Linux lacks good open source OCR software (tesseract and cuneiform are possibly somewhat acceptable). However the Windows versions of ABBYY Finereader (at least versions 8 and 10) work great under Wine. The software is limited to 15 days of use - after that, you have to pay a license to ABBYY (though complete reinstallation under Wine may work after the delay, and further "workarounds" can be found in various places ...) In any case, with 300 dpi scanned pages, the recognition rate is extremely good (like 99.9 % for plain text), one gets a *.rtf file that preserves most of the formatting, including tables and images. After correcting only a few errors per page, just export to PDF with LibreOffice. That's it !

      • Anonymous
        March 14, 2016 at 11:45 am

        Thanks, that sounds really good. Will take a look.

  6. Pat
    December 23, 2015 at 4:01 pm

    Foxit PDF is great for simple highlights and annotations. I've been using it at school for years.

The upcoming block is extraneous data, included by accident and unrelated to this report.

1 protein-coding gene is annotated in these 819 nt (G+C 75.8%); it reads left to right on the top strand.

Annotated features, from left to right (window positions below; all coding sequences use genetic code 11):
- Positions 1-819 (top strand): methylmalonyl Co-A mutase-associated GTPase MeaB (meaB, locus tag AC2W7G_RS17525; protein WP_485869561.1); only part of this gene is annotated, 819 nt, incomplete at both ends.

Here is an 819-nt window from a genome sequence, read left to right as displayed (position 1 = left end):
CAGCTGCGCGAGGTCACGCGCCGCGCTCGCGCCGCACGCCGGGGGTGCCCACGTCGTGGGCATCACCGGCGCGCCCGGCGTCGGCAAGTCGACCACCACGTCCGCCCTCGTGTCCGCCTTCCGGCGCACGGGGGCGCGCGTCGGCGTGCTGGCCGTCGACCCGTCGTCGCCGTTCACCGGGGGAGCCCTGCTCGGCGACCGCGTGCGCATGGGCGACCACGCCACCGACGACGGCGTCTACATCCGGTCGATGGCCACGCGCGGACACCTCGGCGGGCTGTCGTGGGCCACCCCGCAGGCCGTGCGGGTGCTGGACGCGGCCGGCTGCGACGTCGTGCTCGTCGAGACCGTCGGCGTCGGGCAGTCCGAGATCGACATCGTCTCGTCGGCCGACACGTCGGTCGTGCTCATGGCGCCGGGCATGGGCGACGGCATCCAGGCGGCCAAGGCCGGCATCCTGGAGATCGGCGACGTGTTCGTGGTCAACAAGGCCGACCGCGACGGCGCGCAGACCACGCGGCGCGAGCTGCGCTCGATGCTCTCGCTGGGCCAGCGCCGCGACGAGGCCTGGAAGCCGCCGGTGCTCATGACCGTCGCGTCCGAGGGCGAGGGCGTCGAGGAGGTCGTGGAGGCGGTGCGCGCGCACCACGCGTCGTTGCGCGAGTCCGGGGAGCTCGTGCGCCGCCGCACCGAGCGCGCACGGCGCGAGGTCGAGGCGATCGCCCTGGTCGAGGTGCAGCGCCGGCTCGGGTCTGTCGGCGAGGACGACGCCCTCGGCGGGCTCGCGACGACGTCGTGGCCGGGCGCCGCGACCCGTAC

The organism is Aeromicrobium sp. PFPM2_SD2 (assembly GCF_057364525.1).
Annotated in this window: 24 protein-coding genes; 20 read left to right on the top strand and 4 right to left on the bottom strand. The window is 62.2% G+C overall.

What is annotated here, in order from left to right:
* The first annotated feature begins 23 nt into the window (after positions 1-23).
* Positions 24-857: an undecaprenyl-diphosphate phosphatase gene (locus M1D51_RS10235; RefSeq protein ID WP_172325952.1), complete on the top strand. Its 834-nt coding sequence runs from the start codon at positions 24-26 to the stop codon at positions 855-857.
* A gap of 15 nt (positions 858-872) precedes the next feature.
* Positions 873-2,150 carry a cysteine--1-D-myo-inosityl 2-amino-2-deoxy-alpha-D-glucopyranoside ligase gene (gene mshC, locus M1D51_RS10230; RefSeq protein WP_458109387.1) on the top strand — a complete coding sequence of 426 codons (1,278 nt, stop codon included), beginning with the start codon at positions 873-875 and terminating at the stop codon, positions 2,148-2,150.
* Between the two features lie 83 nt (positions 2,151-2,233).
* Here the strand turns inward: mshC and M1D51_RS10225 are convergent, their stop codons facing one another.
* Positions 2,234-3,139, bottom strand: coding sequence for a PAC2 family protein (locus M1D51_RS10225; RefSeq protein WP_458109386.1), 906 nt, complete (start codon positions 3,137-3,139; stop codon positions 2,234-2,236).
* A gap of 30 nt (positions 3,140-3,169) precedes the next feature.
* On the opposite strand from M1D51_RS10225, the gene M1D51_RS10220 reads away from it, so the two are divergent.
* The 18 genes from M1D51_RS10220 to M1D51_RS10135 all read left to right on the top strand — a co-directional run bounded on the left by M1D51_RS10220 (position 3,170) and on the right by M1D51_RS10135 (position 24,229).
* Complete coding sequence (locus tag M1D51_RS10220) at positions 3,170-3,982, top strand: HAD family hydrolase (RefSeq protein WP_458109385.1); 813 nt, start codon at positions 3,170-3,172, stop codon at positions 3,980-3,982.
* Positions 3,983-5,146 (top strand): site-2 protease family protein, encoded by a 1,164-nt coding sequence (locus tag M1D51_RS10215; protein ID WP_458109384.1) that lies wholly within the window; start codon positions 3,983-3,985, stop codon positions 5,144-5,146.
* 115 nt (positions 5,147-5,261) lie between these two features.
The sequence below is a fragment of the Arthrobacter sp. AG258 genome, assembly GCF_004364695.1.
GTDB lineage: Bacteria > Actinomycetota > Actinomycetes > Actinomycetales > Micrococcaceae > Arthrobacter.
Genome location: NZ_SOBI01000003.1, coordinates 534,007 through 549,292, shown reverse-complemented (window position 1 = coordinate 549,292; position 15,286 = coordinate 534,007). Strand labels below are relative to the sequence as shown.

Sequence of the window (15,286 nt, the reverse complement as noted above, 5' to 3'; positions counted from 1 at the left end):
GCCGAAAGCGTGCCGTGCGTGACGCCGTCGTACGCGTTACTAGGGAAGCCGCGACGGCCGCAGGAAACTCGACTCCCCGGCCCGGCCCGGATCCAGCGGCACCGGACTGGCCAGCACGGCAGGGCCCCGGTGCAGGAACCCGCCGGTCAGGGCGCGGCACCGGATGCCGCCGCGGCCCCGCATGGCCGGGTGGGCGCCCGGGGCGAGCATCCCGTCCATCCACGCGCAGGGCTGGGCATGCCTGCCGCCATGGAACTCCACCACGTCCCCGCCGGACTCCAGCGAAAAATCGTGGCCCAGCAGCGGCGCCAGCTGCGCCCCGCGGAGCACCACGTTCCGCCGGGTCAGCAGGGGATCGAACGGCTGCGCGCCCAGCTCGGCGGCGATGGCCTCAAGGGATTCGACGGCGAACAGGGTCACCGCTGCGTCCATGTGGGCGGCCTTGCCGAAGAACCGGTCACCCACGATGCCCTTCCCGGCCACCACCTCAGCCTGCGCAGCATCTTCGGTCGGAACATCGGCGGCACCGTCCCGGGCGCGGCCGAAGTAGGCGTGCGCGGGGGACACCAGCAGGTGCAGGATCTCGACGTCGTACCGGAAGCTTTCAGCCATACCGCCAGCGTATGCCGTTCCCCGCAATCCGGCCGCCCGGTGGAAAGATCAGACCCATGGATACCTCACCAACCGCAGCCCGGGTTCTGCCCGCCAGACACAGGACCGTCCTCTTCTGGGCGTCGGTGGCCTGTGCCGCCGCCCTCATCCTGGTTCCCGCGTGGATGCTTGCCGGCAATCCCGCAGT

• Joel Lee
      December 30, 2015 at 2:39 am

      Nice! A bit too primitive for most folks I think, though, and Foxit's true editor is PhantomPDF (from what I can tell) which only has a limited free trial. :(

  7. Anonymous
    December 23, 2015 at 2:31 pm

    There also is smallpdf.

    • Joel Lee
      December 30, 2015 at 2:38 am

      I just gave the website a glance and it looks pretty cool, but doesn't seem to actually have any editing options. I see some conversions and tweaks (merge, rotate, etc) but that's it. Am I missing something?

  8. le hollandais volant
    December 23, 2015 at 5:49 am

    Or you can use Libre Office Draw to edit PDF files. Most files will work nicely and you can edit text, remove chunks of the page, change colors...

    • Joel Lee
      December 30, 2015 at 2:36 am

      Good idea! I've admittedly never had to use Libre Office Draw so that option completely slipped my mind. I'll have to try it some time. Thanks!

    • David Pérez
      August 17, 2016 at 9:30 am

      This solution is good enough for me. A big thanks! :-)

    • Jouni "rautamiekka" Järvinen
      March 28, 2017 at 5:43 pm

      Actually bad idea, LO is notoriously lacking in PDF support, both in reading AND ESPECIALLY writing. If it works for your current usage, damn good, but otherwise I wouldn't bother until they fix more of those bugs.